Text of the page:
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Rapid increases in herbicide resistance have highlighted the ability of weeds to undergo genetic change within a short period of time. That change, in turn, has resulted in an increasing emphasis in weed science on the evolutionary ecology and potential adaptation of weeds to herbicide selection. Here we argue that a similar emphasis would also be invaluable for understanding another challenge that will profoundly alter weed biology: the rapid rise in atmospheric carbon dioxide (CO2) and the associated changes in climate. Our review of the literature suggests that elevated CO2 and climate change will impose strong selection pressures on weeds and that weeds will often have the capacity to respond with rapid adaptive evolution. Based on current data, climate change and rising CO2 levels are likely to alter the evolution of agronomic and invasive weeds, with consequences for distribution, community composition, and herbicide efficacy. In addition, we identify four key areas that represent clear knowledge gaps in weed evolution: (1) differential herbicide resistance in response to a rapidly changing CO2/climate confluence; (2) shifts in the efficacy of biological constraints (e.g., pathogens) and resultant selection shifts in affected weed species; (3) climate-induced phenological shifts in weed distribution, demography, and fitness relative to crop systems; and (4) understanding and characterization of epigenetics and the differential expression of phenotypic plasticity versus evolutionary adaptation. These consequences, in turn, should be of fundamental interest to the weed science community.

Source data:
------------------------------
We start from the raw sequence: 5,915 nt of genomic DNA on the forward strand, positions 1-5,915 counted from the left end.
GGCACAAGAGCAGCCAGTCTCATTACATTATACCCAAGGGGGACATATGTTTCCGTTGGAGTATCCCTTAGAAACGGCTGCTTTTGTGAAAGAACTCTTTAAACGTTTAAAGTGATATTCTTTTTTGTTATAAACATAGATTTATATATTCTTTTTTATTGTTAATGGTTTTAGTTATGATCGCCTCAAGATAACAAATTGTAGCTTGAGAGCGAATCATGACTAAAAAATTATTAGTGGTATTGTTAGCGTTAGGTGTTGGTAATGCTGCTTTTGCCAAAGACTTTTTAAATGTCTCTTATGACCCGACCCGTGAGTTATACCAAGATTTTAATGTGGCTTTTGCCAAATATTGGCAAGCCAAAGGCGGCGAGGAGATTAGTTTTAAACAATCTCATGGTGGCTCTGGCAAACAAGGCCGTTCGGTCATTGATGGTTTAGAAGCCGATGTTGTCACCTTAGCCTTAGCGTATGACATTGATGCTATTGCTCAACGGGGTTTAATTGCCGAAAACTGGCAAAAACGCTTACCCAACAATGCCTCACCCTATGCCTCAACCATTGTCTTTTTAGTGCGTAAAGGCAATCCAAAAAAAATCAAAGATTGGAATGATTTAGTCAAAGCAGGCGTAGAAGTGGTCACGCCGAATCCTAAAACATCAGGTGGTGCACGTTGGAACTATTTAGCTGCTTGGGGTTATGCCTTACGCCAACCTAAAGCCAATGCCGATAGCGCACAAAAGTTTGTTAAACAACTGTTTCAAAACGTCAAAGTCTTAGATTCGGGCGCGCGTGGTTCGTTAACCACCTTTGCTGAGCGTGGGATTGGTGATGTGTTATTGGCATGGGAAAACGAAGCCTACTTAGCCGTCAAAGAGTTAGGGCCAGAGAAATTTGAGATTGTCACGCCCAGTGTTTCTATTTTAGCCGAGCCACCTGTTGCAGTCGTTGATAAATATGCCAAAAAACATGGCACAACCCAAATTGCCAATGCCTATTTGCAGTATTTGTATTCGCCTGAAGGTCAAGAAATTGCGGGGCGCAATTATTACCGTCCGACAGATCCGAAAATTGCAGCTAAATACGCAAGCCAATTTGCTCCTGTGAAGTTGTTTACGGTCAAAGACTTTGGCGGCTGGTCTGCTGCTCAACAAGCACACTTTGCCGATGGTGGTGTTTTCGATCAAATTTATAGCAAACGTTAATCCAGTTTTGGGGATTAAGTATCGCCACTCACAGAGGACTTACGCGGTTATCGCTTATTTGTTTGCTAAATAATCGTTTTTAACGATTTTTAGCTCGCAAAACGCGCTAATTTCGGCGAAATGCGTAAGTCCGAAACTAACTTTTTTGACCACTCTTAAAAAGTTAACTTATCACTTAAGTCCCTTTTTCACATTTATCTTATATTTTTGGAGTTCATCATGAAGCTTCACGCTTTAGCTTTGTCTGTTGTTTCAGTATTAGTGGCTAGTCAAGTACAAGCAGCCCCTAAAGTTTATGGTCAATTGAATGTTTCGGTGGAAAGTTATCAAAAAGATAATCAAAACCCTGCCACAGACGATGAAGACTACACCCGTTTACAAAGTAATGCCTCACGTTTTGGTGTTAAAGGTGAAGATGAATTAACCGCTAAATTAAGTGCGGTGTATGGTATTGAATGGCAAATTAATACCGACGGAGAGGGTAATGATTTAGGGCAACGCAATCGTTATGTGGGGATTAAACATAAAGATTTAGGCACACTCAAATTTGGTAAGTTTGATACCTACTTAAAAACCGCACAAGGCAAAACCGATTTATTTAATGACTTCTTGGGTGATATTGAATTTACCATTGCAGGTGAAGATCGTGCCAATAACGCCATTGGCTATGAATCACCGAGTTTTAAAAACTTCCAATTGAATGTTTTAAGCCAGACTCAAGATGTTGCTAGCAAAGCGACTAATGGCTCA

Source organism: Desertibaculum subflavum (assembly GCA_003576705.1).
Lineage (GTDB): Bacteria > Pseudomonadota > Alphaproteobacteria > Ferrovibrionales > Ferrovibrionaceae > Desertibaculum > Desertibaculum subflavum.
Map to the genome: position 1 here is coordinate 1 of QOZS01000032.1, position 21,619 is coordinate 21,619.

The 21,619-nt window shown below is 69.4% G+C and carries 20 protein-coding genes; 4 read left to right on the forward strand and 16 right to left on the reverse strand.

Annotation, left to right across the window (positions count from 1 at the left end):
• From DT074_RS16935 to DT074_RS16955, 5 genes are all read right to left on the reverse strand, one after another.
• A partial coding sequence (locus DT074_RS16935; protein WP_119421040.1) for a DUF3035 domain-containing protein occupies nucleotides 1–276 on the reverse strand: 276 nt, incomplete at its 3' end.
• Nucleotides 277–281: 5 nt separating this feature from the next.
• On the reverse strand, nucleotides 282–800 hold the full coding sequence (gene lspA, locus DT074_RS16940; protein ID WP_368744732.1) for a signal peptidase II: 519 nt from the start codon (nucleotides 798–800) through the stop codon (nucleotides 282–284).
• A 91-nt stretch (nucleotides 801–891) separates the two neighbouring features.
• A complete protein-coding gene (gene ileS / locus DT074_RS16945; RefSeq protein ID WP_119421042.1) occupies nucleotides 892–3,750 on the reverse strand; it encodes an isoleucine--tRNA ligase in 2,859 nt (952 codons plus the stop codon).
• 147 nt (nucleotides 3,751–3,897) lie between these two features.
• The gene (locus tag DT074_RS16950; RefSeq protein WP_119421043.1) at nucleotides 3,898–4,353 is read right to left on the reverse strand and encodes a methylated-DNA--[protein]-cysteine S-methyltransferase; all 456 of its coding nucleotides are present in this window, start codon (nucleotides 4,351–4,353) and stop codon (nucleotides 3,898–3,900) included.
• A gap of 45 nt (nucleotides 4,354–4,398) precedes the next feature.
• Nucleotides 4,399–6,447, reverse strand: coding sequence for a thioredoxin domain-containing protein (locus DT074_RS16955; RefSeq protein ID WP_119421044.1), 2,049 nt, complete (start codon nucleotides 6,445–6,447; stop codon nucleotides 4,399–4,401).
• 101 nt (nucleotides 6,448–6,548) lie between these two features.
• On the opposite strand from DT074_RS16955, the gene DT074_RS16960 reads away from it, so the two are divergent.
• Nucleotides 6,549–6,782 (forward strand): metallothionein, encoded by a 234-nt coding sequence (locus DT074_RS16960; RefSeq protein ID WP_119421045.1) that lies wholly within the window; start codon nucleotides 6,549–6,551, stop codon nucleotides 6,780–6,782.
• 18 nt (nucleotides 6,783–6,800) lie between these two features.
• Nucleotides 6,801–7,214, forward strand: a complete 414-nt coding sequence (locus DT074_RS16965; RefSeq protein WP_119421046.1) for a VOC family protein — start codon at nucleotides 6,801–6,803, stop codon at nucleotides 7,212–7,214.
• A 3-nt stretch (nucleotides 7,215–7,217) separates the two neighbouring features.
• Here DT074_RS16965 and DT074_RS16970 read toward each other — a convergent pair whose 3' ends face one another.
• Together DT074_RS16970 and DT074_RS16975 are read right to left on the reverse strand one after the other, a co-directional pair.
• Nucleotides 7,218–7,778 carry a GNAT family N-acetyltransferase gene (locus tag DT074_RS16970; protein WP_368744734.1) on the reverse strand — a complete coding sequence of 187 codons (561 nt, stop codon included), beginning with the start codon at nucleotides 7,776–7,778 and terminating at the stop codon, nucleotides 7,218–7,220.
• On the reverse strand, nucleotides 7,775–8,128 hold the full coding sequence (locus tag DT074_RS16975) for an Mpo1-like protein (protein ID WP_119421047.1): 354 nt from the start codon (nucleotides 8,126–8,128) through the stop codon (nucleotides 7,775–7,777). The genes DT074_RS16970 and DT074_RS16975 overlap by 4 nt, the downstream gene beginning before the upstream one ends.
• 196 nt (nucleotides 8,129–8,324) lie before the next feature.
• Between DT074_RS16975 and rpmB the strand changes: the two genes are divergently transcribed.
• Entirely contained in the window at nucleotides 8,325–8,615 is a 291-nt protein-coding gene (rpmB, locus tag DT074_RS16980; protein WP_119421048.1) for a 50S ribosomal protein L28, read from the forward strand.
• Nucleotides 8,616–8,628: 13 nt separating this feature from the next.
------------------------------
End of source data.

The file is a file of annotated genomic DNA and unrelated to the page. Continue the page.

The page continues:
To examine associations between availability of fast-food restaurants and convenience stores in the home and school neighbourhoods, considered separately and together, and adolescents’ fast-food and sugar-sweetened beverage (SSB) intakes.
Cross-sectional observational study.
East London, UK.
Adolescents (n 3089; aged 13–15 years) from the Olympic Regeneration in East London (ORiEL) Study self-reported their weekly frequency of fast-food and SSB consumption. We used food business addresses collected from local authority registers to derive absolute (counts) and relative (proportions) exposure measures to fast-food restaurants and convenience stores within 800 m from home, school, and home and school combined. Associations between absolute and relative measures of the food environment and fast-food and SSB intakes were assessed using Poisson regression models with robust standard errors.
Absolute exposure to fast-food restaurants or convenience stores in the home, school, or combined home and school neighbourhoods was not associated with any of the outcomes. High SSB intake was associated with relative exposure to convenience stores in the residential neighbourhood (risk ratio=1·45; 95 % CI 1·08, 1·96) and in the home and school neighbourhoods combined (risk ratio=1·69; 95 % CI 1·11, 2·57).
We found no evidence of an association between absolute exposure to fast-food restaurants and convenience stores around home and school and adolescents’ fast-food and SSB intakes. Relative exposure, which measures the local diversity of the neighbourhood food environment, was positively associated with SSB intake. Relative measures of the food environment may better capture the environmental risks for poor diet than absolute measures.